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Are Final Life Insurance Plans as Good for Me as Advertised?

Do you watch daytime television advertising? Last month it was Medicare Plans, this month it is funeral expense or final expense plans. The problem is that these advertised plans are cookie cutter plans and people may have better options to consider. TV doesn’t explain those options, so if these type of insurance plans interest you talk with a qualified insurance agent to get your best value and read the rest of this article.
Know that you may have options. There are basically three options for a death benefit. First, if people can health qualify; apply for a traditional whole life policy (or Universal Life (UL). These policies will provide more death benefit for less premium because they will only accept applicants who can health qualify. Simply, purchasing a health underwritten plan for final expense or burial may be your best value. Note, insurance companies have different underwriting criteria; therefore one company may issue a policy and another decline issue.
A second option is one of the two types of modified issue whole life plans. These plans offer a limited death benefit for the first, second and third years. An example would be to pay 25% if death occurs in the first year, 50% the second, 75% the third and a full benefit from the fourth year forward. This type of plan is a good fit for people with health conditions that are not too severe. This may be your second best option for a new purchase.
For people with more severe health conditions they can apply for a guaranteed life insurance, also called burial plan. These plans have reduced benefits during the first two or three years. The guaranteed plans are advertised on TV and are only your best option for a new purchase if you cannot health qualify for any other type of coverage.
What if you currently have life insurance? If so, you have options. Whole life plans contain a non-forfeiture benefit so that the insured can opt to take a reduced benefit payable at death or a full death benefit for a lesser period of time. i.e. a person with a $50,000 policy may be able to stop paying premiums and still have a $35,000 benefit payable whenever death occurs. Other non-forfeiture options exist and you should talk with an insurance agent to gather more information.
Many people with life insurance have UL insurance policies. These policies have been popular since about 1980. UL combines a death benefit with a side fund of cash value that pays a current interest rate. In these plans the cash value helps pay the death benefit. Both the death benefit’s mortality rate and the interest rate can change based on the current interest rates. The interest rates in the 80s and 90s were a lot higher than today’s interest rates. Due to a drop in interest rates, many of these plans have dropped their interest rate to the point where the policy may no longer sustain itself and terminate prior to one’s death if you do not increase the premium you are paying.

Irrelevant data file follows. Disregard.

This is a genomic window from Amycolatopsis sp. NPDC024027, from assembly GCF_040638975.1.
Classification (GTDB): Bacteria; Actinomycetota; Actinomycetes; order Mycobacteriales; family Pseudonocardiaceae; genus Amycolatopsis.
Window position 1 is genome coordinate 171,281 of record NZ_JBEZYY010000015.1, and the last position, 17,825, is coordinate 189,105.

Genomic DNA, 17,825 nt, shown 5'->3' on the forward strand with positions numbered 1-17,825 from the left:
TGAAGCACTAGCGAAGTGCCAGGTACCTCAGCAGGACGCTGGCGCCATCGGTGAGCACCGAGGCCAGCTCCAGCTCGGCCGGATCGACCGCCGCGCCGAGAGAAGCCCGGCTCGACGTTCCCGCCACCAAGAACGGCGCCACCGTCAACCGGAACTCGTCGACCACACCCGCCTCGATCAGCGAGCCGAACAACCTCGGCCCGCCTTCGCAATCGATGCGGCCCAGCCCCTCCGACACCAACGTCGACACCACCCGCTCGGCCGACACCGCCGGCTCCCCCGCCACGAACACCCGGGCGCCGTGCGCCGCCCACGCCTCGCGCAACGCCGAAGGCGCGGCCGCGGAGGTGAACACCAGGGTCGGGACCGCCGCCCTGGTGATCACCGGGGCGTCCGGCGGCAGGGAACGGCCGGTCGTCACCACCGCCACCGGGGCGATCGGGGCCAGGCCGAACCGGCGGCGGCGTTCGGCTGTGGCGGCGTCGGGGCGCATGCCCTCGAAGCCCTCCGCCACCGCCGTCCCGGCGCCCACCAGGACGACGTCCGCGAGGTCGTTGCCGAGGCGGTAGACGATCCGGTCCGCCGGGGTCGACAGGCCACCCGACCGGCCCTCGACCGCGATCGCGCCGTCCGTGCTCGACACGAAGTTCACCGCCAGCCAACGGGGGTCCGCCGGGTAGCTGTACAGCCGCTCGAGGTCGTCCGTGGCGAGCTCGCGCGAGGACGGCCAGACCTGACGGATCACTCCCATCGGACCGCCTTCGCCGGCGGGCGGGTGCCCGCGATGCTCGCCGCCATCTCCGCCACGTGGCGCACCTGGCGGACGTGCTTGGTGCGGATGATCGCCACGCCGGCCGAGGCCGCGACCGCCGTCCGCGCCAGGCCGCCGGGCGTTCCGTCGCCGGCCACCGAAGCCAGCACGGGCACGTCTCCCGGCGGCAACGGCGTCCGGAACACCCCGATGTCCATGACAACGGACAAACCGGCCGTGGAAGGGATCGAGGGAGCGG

What happens to life insurance values if one goes on Medicaid? It is prudent to plan for the worst and hope for the best. Most people could not withstand paying for a multi-year extended nursing home stay. If someone goes onto Medicaid, they are allowed to keep life insurance with less than $1,500 of cash value. Would you think of asking today: “how much cash value will my plan have in 5, 10 or 20 years”? You should. Gather information. An insurance agent can help you understand your options. It is also prudent to see an elder law attorney specializing in Medicaid for planning purposes. In these cases “Funeral Trust Plans” become viable. If set up properly funeral trust plans or pre-paid funeral plans are exempt from Medicaid.
So, are Final Expense Life Insurance Plans as advertised on TV good? It’s better to understand what options you have and which may best fit your situation. Feel free to contact our office for further information on burial plans or any type of plan described above.
Steven A. Buttice is the president and founder of Medical Reimbursement & Management Services, Inc., a firm specializing in issues affecting seniors, including seminars and consultation on Medicare Plans, Long Term Care, Health Insurance products and other types of insurance, claims issues, and sales/service of insurance products since 1984. Offices are at 809 W. Detweiller Dr., Peoria, IL 61615. Tel: 693-1060 website

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